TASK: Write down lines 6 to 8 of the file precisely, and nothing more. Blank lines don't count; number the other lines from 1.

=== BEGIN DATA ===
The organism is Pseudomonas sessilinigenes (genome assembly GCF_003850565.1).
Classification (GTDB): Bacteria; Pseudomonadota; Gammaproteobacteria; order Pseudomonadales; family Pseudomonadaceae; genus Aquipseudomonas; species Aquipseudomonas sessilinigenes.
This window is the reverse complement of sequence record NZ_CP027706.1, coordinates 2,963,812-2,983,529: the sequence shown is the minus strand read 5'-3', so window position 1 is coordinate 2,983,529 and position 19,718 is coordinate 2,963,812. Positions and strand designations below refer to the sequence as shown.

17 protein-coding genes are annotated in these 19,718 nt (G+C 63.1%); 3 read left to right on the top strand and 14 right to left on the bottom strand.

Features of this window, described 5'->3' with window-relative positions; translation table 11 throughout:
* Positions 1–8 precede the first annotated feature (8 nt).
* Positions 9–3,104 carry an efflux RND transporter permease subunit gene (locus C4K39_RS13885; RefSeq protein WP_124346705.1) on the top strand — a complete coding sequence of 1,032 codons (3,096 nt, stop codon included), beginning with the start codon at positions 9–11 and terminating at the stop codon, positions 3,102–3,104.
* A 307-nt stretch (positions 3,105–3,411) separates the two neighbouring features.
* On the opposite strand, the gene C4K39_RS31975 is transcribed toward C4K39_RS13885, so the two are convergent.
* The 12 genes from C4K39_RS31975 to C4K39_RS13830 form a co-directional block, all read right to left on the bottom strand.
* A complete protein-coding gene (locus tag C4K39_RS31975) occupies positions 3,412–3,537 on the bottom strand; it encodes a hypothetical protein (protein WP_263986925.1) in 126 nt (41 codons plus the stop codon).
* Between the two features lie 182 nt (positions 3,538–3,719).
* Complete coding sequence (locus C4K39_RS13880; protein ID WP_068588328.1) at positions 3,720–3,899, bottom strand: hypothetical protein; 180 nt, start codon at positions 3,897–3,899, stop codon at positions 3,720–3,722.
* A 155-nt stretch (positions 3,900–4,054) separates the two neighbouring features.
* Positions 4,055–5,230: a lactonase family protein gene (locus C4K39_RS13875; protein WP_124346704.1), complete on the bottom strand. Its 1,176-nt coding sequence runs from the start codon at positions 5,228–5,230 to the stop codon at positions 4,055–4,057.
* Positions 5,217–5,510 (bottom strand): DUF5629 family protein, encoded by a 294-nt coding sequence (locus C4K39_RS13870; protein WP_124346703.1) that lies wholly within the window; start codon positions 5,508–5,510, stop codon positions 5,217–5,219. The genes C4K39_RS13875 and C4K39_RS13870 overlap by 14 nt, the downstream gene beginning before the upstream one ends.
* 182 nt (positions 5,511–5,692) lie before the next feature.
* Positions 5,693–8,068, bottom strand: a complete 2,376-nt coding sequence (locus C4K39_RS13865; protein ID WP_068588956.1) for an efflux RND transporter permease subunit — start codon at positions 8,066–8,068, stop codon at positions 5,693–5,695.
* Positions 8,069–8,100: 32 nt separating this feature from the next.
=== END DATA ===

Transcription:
* Positions 1–8 precede the first annotated feature (8 nt).
* Positions 9–3,104 carry an efflux RND transporter permease subunit gene (locus C4K39_RS13885; RefSeq protein WP_124346705.1) on the top strand — a complete coding sequence of 1,032 codons (3,096 nt, stop codon included), beginning with the start codon at positions 9–11 and terminating at the stop codon, positions 3,102–3,104.
* A 307-nt stretch (positions 3,105–3,411) separates the two neighbouring features.